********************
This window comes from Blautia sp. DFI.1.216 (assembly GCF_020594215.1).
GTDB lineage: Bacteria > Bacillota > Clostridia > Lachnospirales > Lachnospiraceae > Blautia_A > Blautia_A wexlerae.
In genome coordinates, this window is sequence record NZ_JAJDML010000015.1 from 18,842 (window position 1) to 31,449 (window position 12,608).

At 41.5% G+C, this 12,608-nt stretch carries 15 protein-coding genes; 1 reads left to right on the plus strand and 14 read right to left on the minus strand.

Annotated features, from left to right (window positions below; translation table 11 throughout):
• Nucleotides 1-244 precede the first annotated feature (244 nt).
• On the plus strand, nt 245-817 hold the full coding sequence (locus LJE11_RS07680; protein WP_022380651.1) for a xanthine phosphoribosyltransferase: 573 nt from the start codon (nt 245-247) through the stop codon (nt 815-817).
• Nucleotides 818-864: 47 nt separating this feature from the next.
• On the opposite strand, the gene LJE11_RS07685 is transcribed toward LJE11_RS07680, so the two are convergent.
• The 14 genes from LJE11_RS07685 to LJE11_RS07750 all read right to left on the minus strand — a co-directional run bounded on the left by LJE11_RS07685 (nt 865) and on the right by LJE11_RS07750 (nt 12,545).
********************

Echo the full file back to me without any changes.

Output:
This window comes from Blautia sp. DFI.1.216 (assembly GCF_020594215.1).
GTDB lineage: Bacteria > Bacillota > Clostridia > Lachnospirales > Lachnospiraceae > Blautia_A > Blautia_A wexlerae.
In genome coordinates, this window is sequence record NZ_JAJDML010000015.1 from 18,842 (window position 1) to 31,449 (window position 12,608).

At 41.5% G+C, this 12,608-nt stretch carries 15 protein-coding genes; 1 reads left to right on the plus strand and 14 read right to left on the minus strand.

Annotated features, from left to right (window positions below; translation table 11 throughout):
• Nucleotides 1-244 precede the first annotated feature (244 nt).
• On the plus strand, nt 245-817 hold the full coding sequence (locus LJE11_RS07680; protein WP_022380651.1) for a xanthine phosphoribosyltransferase: 573 nt from the start codon (nt 245-247) through the stop codon (nt 815-817).
• Nucleotides 818-864: 47 nt separating this feature from the next.
• On the opposite strand, the gene LJE11_RS07685 is transcribed toward LJE11_RS07680, so the two are convergent.
• The 14 genes from LJE11_RS07685 to LJE11_RS07750 all read right to left on the minus strand — a co-directional run bounded on the left by LJE11_RS07685 (nt 865) and on the right by LJE11_RS07750 (nt 12,545).